‘The Show Won’t Go On’ – New Book Chronicles Stage, Screen Deaths Before Live Audiences

Bruce Haring

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Talk to any performer, and they probably have a horror story about the time they died on stage. It was a bad crowd, bad night, bad material, the venue wasn’t right.

But now, there’s a book actually devoted to those who have, literally, died on stage. The Show Won’t Go On: The Most Shocking, Bizarre, and Historic Deaths of Performers Onstage (Chicago Review Press), by Jeff Abraham and Burt Kearns, is the first comprehensive study of onstage deaths. Unearthed details, little-known facts, and anecdotes reveal the truth about the final curtain call that ended many artists’ lives. The book arrives on Sept. 3. 

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The book chronicles Albert Brooks’s father, comedian Harry “Parkyakarkus” Einstein, to high-wire walker Karl Wallenda, rock star Dimebag Darrell Abbott, to rapper Jax the Axehandler. It also covers Tommy Cooper, who died on live television, and cult ukulele crooner Tiny Tim and J.I. Rodale, who died on the set of The Dick Cavett Show.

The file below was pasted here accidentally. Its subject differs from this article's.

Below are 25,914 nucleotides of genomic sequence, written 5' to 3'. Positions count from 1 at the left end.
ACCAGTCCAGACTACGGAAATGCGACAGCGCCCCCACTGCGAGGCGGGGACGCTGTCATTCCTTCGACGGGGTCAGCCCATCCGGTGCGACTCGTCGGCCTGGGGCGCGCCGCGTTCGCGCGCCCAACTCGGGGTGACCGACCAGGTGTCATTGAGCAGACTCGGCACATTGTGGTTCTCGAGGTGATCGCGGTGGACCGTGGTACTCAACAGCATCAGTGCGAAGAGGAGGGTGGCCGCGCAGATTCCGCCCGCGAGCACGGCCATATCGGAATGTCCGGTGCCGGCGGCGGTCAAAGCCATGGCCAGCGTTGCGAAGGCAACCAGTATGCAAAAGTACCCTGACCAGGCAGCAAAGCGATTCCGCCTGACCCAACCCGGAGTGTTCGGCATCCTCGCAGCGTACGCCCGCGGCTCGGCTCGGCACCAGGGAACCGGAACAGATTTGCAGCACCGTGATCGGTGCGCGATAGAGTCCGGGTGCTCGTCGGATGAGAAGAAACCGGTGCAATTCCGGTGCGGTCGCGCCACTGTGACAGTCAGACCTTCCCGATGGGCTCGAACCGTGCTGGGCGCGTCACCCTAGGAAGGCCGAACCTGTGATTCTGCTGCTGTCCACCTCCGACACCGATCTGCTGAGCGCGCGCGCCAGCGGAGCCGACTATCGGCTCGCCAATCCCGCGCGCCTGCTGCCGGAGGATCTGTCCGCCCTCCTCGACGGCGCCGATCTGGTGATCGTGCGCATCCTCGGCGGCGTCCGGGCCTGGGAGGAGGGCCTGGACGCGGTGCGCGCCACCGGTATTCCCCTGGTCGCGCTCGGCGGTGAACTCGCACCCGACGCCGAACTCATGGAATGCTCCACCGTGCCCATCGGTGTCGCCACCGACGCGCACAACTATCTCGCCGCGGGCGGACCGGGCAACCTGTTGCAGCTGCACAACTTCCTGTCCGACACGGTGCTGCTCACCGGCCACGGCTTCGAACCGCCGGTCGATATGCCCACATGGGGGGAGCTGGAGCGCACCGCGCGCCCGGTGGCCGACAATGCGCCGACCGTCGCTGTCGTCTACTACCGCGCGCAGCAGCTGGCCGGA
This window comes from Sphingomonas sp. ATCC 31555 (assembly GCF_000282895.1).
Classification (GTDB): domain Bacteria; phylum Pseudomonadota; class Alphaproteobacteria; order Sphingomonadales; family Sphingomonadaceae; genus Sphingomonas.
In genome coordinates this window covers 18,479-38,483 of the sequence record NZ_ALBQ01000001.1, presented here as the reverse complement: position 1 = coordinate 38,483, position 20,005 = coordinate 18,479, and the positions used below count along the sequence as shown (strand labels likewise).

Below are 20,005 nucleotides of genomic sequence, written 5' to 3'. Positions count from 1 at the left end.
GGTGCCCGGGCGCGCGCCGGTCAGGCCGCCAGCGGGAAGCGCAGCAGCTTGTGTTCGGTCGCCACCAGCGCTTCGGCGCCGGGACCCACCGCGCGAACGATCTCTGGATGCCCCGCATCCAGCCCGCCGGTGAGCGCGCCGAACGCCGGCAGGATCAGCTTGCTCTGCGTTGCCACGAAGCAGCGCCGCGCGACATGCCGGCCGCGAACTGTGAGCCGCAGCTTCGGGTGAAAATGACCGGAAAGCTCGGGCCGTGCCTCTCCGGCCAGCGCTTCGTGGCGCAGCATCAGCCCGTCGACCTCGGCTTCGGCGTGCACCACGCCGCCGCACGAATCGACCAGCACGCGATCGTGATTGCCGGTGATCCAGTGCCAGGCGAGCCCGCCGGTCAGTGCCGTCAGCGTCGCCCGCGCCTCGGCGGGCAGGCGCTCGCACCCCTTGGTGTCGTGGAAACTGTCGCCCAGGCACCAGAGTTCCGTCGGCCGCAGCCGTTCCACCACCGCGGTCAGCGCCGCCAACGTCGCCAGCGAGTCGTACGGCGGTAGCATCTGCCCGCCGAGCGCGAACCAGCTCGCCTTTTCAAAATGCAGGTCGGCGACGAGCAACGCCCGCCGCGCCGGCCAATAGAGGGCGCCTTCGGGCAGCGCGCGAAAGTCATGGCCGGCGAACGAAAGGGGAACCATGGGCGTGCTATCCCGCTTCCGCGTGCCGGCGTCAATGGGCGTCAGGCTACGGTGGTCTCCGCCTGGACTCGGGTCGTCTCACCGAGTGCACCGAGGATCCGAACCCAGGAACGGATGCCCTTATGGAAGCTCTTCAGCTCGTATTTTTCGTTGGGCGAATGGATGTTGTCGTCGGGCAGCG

Abraham is a Hollywood public relations executive and go-to pop culture expert. Kearns is an award-winning television and film producer, director, writer, journalist, and author of the controversial memoir Tabloid Baby. They answered a few questions on the project: 

DEADLINE:  Was there any particular death that you found more shocking than others?

ABRAHAM/KEARNS: Any death in the middle of a performance is shocking, but it may be the ones that were recorded on video and live on YouTube. The comedy magician Tommy Cooper died during a live television show. Karl Wallenda falling from the wire onto a taxi cab in Puerto Rico. Kulwinder Kaur blasted point-blank with a shotgun while dancing with her troupe at a wedding celebration. They’ve had millions of views.